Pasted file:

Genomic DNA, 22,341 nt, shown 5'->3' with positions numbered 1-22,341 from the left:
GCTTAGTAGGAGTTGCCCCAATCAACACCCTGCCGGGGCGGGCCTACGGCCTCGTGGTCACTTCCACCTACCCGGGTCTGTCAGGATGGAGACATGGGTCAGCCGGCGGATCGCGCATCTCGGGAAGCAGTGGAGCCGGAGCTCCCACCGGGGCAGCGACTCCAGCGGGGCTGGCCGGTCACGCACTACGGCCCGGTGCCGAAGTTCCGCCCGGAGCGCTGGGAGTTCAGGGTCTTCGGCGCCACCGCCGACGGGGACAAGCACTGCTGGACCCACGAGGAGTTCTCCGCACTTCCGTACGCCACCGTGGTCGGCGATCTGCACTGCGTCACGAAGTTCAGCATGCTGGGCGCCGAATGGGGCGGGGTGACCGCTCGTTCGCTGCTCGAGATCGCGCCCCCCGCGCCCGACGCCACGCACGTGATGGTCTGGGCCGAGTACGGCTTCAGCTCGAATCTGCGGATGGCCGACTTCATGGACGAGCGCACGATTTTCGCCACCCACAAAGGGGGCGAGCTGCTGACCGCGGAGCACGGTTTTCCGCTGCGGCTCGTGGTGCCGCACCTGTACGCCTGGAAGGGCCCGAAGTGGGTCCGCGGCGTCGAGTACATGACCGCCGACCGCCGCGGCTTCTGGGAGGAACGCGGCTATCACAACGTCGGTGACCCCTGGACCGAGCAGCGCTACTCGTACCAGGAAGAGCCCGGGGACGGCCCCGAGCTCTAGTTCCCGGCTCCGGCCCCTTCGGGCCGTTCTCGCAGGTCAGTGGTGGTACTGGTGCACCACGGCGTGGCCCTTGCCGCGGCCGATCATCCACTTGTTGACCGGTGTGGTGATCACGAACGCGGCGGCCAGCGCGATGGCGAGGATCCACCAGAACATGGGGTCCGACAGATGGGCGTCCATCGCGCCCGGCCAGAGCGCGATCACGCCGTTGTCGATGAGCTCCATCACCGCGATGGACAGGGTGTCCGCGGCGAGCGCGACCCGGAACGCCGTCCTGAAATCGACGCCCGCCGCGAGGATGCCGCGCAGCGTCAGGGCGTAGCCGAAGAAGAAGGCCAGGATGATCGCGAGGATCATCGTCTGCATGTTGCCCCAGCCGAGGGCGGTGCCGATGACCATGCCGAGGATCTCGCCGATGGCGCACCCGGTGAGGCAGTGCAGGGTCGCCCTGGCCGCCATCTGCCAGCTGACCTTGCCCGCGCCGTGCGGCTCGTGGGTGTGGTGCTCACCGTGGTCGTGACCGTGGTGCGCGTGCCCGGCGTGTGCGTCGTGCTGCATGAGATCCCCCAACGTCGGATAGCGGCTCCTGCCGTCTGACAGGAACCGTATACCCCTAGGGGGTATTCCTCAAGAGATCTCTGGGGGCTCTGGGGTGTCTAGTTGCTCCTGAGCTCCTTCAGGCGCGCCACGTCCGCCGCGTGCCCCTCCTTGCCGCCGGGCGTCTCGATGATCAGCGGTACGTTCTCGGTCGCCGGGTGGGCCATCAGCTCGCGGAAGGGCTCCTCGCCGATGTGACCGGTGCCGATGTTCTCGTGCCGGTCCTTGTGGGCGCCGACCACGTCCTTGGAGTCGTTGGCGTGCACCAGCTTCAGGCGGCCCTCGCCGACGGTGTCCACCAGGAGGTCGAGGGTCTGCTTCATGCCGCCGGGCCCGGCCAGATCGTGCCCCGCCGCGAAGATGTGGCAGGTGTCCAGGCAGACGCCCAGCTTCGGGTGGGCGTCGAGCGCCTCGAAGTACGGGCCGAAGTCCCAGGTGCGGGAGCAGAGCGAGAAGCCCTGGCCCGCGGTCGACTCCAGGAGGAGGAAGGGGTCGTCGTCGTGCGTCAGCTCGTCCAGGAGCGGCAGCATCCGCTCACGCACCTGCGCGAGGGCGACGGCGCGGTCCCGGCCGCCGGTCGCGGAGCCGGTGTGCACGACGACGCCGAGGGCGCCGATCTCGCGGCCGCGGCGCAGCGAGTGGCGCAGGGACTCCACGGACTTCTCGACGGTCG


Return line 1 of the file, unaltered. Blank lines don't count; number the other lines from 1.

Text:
Genomic DNA, 22,341 nt, shown 5'->3' with positions numbered 1-22,341 from the left: